The collections were re-arranged by Rodolfo Lanciani at the beginning of the XX century, and following by more drastic intervention in 1925, when the Mussolini Museum (subsequently the Museo Nuovo) was set up in the newly-acquired Palazzo Caffarelli. It was there that works of sculpture which had previously been housed in the Antiquarium on the Caelian Hill, hitherto reserved for the so-called "minor arts", were moved.
In 1952 additional exhibition space, known as the Braccio Nuovo (New Wing), was created in a wing of Palazzo dei Conservatori.
In 1957, the Musei Capitolini' Junction Gallery was opened on occasion of the Third International Greek and Latin Epigraphy Congress. Built between 1939-41 to join the Capitoline buildings together, it became home to about 1,400 ancient Latin and Greek inscriptions, mostly originating from rooms in the city council's Antiquarium on the Caelian HIll, and in part from the Musei Capitolini themselves.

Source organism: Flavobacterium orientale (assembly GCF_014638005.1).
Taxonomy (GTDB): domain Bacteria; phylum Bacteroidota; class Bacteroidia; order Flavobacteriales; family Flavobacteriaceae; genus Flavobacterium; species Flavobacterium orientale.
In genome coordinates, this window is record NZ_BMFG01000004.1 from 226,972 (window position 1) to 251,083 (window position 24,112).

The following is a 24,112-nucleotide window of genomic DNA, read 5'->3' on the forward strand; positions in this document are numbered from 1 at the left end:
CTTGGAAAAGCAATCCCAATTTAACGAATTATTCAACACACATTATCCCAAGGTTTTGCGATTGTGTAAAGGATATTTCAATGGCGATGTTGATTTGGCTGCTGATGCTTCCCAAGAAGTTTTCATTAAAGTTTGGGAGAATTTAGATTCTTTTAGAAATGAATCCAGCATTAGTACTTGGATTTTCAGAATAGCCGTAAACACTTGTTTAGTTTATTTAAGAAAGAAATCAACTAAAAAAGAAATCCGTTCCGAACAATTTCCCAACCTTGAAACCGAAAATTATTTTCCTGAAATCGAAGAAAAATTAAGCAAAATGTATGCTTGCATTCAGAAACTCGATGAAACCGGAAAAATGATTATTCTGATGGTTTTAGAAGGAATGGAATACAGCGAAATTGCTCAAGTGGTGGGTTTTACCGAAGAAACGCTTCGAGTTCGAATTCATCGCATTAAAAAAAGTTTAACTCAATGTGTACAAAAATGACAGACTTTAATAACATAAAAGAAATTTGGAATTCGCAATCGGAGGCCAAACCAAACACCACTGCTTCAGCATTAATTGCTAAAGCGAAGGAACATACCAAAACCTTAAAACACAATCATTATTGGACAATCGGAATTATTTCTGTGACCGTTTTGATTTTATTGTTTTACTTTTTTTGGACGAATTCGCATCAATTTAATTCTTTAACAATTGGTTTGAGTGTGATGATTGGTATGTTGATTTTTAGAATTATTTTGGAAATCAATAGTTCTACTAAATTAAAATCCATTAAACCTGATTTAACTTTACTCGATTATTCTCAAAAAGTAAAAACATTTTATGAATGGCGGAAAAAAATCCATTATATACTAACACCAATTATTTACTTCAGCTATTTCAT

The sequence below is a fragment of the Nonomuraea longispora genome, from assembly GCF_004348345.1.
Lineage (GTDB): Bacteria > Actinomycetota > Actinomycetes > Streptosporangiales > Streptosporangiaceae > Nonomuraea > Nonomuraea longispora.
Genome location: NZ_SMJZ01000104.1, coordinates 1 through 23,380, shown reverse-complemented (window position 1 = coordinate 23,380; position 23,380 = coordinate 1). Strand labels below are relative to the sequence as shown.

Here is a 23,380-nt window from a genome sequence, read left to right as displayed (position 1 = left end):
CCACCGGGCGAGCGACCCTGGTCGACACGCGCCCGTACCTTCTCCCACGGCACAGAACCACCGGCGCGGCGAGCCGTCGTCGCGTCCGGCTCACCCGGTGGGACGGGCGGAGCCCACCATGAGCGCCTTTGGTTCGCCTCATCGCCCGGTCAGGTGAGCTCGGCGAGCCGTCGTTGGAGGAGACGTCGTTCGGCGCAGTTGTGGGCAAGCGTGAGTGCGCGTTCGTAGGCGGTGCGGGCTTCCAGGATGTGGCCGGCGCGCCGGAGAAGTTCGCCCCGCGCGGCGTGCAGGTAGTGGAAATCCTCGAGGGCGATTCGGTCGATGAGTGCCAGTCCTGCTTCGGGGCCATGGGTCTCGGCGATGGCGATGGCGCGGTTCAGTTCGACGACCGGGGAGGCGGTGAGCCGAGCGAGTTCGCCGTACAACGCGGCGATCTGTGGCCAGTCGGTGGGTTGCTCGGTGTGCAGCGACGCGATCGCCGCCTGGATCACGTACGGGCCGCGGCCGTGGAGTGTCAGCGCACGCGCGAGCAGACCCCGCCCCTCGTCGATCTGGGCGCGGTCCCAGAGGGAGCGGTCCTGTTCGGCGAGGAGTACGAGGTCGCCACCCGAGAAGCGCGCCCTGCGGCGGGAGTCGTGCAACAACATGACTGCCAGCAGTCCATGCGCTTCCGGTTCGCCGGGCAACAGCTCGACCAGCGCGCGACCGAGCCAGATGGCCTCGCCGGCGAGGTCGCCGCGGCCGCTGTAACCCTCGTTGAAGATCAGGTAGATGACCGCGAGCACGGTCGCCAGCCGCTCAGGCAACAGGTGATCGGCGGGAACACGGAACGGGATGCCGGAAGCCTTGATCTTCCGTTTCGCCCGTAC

Serious problems of water seepage and rising damp eventually led to the Junction Gallery being closed to the public, with the rooms in the Museo Nuovo and the New Wing of the Palazzo dei Conservatori also being struck off the museum's itinerary.
In 1997, in order to make space in those areas which required renovation, sculptures from the Palazzo dei Conservatori, the Museo Nuovo and the New Wing were put on temporary display in the unusual exhibition area created in the old Acea power station on the Via Ostiense, known as the Montemartini Power Plant.